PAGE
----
The blurb promises the book will be a clear and accessible guide for people in a range of occupations that deal with people and their problems. In the preface, the author claims he is pleased that the book has been popular not only with social workers and nurses and so on, but ‘even with managers, supervisor and others in commerce and industry’.
I am surprised he has reached such a conclusion. People Skills is solely aimed at those in health and social care settings, and is intended to assist them in their dealings with clients. By comparison to the many upbeat, motivational style of HR and management books it also has a negative, downbeat feel to it.
Furthermore, it takes a confrontational, old-fashioned approach to management. The author talks about ‘the line manager being well placed to mediate between individual and senior management’ and ignores concepts such as consultation, openness and feedback.
And in terms of HR, chapter titles are also misleading. The chapter on interviewing, for example, is only concerned with the ‘worker/client relationships’ and has nothing to do with recruitment or appraisal interviewing.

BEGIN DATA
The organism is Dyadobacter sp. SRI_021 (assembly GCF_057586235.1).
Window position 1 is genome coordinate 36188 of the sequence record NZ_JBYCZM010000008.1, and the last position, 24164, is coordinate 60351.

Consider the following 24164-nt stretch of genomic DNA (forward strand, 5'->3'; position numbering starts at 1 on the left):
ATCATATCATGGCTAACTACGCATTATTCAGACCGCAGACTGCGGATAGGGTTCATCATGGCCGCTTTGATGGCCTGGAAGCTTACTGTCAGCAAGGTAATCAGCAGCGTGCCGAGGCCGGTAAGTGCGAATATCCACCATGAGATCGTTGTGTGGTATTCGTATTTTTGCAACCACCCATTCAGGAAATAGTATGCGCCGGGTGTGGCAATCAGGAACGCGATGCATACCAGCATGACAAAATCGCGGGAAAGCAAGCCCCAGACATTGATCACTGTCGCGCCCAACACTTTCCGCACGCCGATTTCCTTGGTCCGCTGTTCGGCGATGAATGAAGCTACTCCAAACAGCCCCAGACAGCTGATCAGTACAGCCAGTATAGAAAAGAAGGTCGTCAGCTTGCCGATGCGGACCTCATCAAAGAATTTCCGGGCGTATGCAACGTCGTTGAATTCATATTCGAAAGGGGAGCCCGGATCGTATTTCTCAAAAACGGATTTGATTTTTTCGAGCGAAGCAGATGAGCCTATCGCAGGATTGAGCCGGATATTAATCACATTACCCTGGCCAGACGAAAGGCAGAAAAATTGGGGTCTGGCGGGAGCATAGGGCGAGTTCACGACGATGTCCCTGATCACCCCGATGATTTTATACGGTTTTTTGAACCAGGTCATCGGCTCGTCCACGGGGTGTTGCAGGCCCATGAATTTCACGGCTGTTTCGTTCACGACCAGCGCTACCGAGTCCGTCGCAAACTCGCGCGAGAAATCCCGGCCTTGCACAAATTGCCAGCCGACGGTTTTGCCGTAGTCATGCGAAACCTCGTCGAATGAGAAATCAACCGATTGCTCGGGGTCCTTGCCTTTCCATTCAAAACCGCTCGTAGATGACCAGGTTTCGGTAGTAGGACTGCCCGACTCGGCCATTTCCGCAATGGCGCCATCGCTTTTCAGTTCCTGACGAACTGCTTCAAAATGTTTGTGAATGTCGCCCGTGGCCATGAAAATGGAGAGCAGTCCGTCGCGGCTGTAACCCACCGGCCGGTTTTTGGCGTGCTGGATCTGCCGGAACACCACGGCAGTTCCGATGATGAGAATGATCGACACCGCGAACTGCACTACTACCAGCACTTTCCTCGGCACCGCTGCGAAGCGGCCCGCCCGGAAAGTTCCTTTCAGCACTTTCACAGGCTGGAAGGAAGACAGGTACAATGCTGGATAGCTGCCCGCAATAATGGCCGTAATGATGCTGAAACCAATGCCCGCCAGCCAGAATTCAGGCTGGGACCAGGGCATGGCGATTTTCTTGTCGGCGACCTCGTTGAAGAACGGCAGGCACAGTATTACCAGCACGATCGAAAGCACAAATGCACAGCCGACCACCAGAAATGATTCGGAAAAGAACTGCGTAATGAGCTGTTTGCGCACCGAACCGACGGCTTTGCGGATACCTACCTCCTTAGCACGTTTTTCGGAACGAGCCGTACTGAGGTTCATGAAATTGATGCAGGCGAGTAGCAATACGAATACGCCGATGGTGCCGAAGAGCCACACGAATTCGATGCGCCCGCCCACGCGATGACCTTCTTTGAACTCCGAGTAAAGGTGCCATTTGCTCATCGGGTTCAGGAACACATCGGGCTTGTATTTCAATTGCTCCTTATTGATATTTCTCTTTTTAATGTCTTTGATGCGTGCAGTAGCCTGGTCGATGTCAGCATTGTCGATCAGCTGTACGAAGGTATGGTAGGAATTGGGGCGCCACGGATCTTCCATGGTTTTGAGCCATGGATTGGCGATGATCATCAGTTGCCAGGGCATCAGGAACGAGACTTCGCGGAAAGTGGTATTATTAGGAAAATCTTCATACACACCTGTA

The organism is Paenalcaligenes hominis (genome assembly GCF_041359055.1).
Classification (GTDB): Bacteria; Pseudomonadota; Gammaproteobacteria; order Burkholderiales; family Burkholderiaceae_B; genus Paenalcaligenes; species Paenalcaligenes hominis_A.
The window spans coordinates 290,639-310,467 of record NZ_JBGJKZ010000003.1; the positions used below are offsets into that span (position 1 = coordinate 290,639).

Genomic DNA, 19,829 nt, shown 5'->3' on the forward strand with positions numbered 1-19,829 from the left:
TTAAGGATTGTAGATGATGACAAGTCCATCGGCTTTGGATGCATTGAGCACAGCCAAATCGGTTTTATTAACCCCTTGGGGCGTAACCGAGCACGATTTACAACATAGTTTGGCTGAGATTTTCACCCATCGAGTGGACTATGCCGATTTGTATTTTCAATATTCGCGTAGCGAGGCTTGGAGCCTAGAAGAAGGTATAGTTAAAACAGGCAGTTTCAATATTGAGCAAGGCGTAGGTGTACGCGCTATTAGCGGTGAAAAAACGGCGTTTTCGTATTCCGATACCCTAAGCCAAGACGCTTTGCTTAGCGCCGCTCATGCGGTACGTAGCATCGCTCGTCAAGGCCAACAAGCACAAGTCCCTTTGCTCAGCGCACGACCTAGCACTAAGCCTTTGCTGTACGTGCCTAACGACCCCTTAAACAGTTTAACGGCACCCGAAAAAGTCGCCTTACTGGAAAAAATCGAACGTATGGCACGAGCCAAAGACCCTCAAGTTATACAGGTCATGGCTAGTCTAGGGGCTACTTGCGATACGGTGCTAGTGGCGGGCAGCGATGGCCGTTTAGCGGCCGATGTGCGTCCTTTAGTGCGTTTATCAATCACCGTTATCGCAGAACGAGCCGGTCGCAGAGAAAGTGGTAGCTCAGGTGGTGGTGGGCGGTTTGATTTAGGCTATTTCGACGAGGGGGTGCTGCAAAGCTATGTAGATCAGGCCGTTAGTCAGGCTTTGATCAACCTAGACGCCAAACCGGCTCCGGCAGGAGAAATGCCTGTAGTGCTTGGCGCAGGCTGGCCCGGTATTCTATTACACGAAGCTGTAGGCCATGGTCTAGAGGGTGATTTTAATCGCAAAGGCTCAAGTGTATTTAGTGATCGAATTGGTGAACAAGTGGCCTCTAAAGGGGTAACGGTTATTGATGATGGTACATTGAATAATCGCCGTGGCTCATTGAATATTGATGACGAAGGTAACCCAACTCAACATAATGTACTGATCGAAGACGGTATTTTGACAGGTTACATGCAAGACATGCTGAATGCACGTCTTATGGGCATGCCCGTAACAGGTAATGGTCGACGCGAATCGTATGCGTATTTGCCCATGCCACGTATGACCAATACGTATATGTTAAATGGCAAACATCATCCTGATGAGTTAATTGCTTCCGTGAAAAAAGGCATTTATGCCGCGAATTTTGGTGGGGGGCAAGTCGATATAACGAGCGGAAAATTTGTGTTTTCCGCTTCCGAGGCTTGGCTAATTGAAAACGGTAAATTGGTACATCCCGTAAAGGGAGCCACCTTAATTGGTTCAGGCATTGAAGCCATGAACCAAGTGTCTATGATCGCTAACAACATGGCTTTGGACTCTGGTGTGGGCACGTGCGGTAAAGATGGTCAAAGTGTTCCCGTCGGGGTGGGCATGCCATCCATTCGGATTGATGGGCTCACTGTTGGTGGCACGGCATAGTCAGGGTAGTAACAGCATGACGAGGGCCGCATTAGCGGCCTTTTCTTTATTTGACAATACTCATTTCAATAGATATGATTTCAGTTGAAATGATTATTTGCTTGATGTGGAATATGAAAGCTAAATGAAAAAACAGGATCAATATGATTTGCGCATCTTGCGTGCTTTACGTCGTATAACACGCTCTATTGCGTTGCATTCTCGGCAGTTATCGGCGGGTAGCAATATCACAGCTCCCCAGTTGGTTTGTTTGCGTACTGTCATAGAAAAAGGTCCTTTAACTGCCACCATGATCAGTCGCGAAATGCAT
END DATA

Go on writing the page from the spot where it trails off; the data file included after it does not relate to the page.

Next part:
But it is not all bad. The subjects of stress, interaction and handling feelings and conflict are well written and definitely worth a read.
So while the book is a good text for health and social care practitioners, at £15.99, you’d be better off borrowing a copy from a friendly social worker or nurse and then reading only certain chapters.
People Skills – 2nd edition
Delia Goldring is director of two HR consultancies and a visiting professor at Middlesex University Business School. She is currently reading Balanced Scorecard by Robert Kaplan and Leading in a Culture of Change by Michael Fullan.